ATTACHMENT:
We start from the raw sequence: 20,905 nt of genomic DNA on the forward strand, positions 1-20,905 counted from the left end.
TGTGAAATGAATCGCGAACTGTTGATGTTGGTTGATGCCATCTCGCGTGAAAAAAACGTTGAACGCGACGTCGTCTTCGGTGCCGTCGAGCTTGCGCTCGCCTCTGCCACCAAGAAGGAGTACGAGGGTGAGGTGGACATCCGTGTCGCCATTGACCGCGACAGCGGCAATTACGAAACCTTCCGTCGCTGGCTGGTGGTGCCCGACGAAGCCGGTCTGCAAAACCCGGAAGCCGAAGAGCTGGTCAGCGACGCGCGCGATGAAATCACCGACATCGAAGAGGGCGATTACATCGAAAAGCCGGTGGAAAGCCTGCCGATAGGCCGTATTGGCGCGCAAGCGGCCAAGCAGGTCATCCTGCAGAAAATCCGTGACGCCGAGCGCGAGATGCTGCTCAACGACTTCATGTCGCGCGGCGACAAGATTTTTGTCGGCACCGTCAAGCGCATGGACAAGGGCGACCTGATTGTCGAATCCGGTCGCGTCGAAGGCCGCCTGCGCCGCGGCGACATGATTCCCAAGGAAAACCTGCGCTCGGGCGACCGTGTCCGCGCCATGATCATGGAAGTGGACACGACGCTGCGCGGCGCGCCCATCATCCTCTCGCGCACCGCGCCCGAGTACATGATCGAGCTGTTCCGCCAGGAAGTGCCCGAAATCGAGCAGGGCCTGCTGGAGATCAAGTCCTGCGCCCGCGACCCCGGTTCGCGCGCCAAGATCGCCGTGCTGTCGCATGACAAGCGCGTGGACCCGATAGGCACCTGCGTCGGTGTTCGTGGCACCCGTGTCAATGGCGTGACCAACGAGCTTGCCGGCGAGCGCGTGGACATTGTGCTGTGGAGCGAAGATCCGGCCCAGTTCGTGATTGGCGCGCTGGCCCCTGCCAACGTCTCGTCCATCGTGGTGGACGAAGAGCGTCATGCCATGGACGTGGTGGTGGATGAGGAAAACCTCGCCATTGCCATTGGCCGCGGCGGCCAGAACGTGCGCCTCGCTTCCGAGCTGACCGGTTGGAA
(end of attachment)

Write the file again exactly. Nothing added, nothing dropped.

We start from the raw sequence: 20,905 nt of genomic DNA on the forward strand, positions 1-20,905 counted from the left end.
TGTGAAATGAATCGCGAACTGTTGATGTTGGTTGATGCCATCTCGCGTGAAAAAAACGTTGAACGCGACGTCGTCTTCGGTGCCGTCGAGCTTGCGCTCGCCTCTGCCACCAAGAAGGAGTACGAGGGTGAGGTGGACATCCGTGTCGCCATTGACCGCGACAGCGGCAATTACGAAACCTTCCGTCGCTGGCTGGTGGTGCCCGACGAAGCCGGTCTGCAAAACCCGGAAGCCGAAGAGCTGGTCAGCGACGCGCGCGATGAAATCACCGACATCGAAGAGGGCGATTACATCGAAAAGCCGGTGGAAAGCCTGCCGATAGGCCGTATTGGCGCGCAAGCGGCCAAGCAGGTCATCCTGCAGAAAATCCGTGACGCCGAGCGCGAGATGCTGCTCAACGACTTCATGTCGCGCGGCGACAAGATTTTTGTCGGCACCGTCAAGCGCATGGACAAGGGCGACCTGATTGTCGAATCCGGTCGCGTCGAAGGCCGCCTGCGCCGCGGCGACATGATTCCCAAGGAAAACCTGCGCTCGGGCGACCGTGTCCGCGCCATGATCATGGAAGTGGACACGACGCTGCGCGGCGCGCCCATCATCCTCTCGCGCACCGCGCCCGAGTACATGATCGAGCTGTTCCGCCAGGAAGTGCCCGAAATCGAGCAGGGCCTGCTGGAGATCAAGTCCTGCGCCCGCGACCCCGGTTCGCGCGCCAAGATCGCCGTGCTGTCGCATGACAAGCGCGTGGACCCGATAGGCACCTGCGTCGGTGTTCGTGGCACCCGTGTCAATGGCGTGACCAACGAGCTTGCCGGCGAGCGCGTGGACATTGTGCTGTGGAGCGAAGATCCGGCCCAGTTCGTGATTGGCGCGCTGGCCCCTGCCAACGTCTCGTCCATCGTGGTGGACGAAGAGCGTCATGCCATGGACGTGGTGGTGGATGAGGAAAACCTCGCCATTGCCATTGGCCGCGGCGGCCAGAACGTGCGCCTCGCTTCCGAGCTGACCGGTTGGAA